Updated: June 12, 2021 10:42 PM
Created: June 12, 2021 06:09 PM
A non-profit organization dedicated to keeping the history of World War II aircrafts and the men and women who flew them alive achieved a major milestone Saturday.
The Lake Superior Squadron restarted a 1945 Stinson OY-2 Sentinel Plane after four years’ worth of work to restore its engine.
The milestone was marked during an open house at the Richard I. Bong Airport in Superior.
“It gives me chills down my spine,” Colonel James Summers, a member of the Lake Superior Squadron said about seeing the plane run again. “It’s such an exciting day.”
Colonel Bill McMahan, who serves as the Squadron’s Commander, said the plane had a very important purpose during World War II.
“The plane would come in, land, pick up a wounded soldier and take them back to be worked on,” McMahan said.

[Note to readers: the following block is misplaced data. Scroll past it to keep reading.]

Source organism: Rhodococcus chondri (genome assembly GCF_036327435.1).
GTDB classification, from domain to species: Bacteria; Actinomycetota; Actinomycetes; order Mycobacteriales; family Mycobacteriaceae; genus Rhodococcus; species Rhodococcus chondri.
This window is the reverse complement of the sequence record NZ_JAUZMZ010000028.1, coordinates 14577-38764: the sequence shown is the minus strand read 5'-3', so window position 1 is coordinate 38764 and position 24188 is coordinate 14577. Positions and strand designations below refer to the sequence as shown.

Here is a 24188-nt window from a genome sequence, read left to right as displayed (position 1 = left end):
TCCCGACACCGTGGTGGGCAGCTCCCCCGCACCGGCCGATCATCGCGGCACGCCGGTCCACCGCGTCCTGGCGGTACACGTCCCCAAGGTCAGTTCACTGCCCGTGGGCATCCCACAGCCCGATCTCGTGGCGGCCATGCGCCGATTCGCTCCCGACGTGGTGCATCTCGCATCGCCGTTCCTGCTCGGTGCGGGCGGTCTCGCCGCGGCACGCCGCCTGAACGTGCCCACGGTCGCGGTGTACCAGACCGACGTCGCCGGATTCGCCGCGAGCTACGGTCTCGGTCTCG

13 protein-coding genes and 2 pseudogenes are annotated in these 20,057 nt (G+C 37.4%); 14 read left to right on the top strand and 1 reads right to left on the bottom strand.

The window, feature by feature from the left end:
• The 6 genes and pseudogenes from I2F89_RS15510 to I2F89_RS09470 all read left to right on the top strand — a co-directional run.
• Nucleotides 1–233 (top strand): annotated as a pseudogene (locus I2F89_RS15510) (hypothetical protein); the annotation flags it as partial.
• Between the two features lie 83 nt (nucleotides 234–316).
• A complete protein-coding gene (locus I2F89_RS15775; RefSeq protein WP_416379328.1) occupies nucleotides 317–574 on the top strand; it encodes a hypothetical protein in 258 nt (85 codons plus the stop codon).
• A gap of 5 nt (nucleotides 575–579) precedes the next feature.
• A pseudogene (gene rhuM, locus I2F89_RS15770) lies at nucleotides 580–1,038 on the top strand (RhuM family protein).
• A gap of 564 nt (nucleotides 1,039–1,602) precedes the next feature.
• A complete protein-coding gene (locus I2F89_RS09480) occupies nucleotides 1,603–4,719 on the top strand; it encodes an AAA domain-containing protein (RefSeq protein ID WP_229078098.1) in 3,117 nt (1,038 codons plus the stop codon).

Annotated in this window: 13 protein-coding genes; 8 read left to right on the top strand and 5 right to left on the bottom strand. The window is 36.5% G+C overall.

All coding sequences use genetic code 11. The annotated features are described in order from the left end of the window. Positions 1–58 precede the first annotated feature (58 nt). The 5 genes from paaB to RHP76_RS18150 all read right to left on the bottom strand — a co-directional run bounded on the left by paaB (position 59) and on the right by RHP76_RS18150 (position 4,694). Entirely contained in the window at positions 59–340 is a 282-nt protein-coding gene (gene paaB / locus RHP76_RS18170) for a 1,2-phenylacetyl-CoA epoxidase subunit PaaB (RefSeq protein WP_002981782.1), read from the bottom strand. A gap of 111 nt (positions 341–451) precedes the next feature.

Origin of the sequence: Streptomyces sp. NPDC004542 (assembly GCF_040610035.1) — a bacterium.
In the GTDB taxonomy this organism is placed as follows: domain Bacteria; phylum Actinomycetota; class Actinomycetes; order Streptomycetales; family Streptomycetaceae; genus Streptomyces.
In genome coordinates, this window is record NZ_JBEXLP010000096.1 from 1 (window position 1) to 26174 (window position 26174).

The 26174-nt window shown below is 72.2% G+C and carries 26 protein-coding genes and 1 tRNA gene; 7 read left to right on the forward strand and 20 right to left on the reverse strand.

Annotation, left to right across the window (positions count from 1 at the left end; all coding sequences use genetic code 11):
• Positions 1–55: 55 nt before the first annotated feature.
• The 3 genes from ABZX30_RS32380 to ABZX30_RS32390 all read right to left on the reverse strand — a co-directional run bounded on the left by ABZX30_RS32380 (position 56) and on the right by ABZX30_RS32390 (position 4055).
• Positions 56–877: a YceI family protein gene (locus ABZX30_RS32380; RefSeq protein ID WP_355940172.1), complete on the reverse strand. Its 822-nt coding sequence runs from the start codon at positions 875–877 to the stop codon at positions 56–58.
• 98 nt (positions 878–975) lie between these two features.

Colonel DeWayne Tomanek, who serves as the Squadron’s Executive Officer, shared the story of meeting a veteran the plane saved many years ago.
“I had a gentleman come in, in a wheelchair and he had a Marine Corp Veteran hat on and I introduced myself and we were chit chatting and he told me that he was in the Korea Conflict, he was wounded and this aircraft evacuated him out,” Tomanek said.
In addition to the excitement of restarting the World War II plane, there were a number of other planes on display at the open house Saturday.
“We had our grandson for the night, so we thought we’d come out,” Renae Palmgren of Superior said. “He likes to look at airplanes.”
Kids were also able to fulfill their dream of flying through airplane rides.
“Its fun,” Spencer Birman of Duluth said. “You get to go in the air.”
Now that the Squadron’s plane is running again, they hope to get it flying by the end of the summer and they are raising money to reach that goal. Those who are interested in donating to the cause can do so here.